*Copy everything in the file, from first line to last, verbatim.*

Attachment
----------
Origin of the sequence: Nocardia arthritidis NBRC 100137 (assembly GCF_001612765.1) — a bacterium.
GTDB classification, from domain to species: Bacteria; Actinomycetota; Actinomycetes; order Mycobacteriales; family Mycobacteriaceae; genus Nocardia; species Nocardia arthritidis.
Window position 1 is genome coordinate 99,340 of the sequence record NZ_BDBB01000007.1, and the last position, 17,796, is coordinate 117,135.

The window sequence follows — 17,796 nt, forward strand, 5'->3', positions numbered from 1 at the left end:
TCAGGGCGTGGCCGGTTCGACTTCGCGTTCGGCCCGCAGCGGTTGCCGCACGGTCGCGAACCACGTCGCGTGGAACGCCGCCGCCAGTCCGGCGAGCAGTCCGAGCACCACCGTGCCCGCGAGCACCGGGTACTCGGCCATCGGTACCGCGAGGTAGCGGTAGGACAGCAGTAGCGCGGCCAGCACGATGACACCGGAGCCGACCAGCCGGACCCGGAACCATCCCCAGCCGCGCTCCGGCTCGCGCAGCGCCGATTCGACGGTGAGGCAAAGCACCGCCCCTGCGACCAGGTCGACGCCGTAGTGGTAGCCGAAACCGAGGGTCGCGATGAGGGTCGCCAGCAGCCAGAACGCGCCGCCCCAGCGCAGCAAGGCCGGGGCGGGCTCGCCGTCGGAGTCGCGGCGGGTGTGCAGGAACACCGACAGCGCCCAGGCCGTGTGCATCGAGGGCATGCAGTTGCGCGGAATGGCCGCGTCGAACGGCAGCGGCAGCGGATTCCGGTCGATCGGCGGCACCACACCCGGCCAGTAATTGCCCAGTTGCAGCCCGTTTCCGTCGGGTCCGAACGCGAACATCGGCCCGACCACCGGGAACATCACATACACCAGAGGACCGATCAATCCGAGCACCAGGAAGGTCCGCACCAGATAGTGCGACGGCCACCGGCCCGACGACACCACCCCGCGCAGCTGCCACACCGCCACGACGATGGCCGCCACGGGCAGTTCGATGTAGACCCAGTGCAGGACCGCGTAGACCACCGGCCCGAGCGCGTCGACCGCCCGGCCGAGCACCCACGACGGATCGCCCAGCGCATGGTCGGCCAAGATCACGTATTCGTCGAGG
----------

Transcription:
Origin of the sequence: Nocardia arthritidis NBRC 100137 (assembly GCF_001612765.1) — a bacterium.
GTDB classification, from domain to species: Bacteria; Actinomycetota; Actinomycetes; order Mycobacteriales; family Mycobacteriaceae; genus Nocardia; species Nocardia arthritidis.
Window position 1 is genome coordinate 99,340 of the sequence record NZ_BDBB01000007.1, and the last position, 17,796, is coordinate 117,135.

The window sequence follows — 17,796 nt, forward strand, 5'->3', positions numbered from 1 at the left end:
TCAGGGCGTGGCCGGTTCGACTTCGCGTTCGGCCCGCAGCGGTTGCCGCACGGTCGCGAACCACGTCGCGTGGAACGCCGCCGCCAGTCCGGCGAGCAGTCCGAGCACCACCGTGCCCGCGAGCACCGGGTACTCGGCCATCGGTACCGCGAGGTAGCGGTAGGACAGCAGTAGCGCGGCCAGCACGATGACACCGGAGCCGACCAGCCGGACCCGGAACCATCCCCAGCCGCGCTCCGGCTCGCGCAGCGCCGATTCGACGGTGAGGCAAAGCACCGCCCCTGCGACCAGGTCGACGCCGTAGTGGTAGCCGAAACCGAGGGTCGCGATGAGGGTCGCCAGCAGCCAGAACGCGCCGCCCCAGCGCAGCAAGGCCGGGGCGGGCTCGCCGTCGGAGTCGCGGCGGGTGTGCAGGAACACCGACAGCGCCCAGGCCGTGTGCATCGAGGGCATGCAGTTGCGCGGAATGGCCGCGTCGAACGGCAGCGGCAGCGGATTCCGGTCGATCGGCGGCACCACACCCGGCCAGTAATTGCCCAGTTGCAGCCCGTTTCCGTCGGGTCCGAACGCGAACATCGGCCCGACCACCGGGAACATCACATACACCAGAGGACCGATCAATCCGAGCACCAGGAAGGTCCGCACCAGATAGTGCGACGGCCACCGGCCCGACGACACCACCCCGCGCAGCTGCCACACCGCCACGACGATGGCCGCCACGGGCAGTTCGATGTAGACCCAGTGCAGGACCGCGTAGACCACCGGCCCGAGCGCGTCGACCGCCCGGCCGAGCACCCACGACGGATCGCCCAGCGCATGGTCGGCCAAGATCACGTATTCGTCGAGG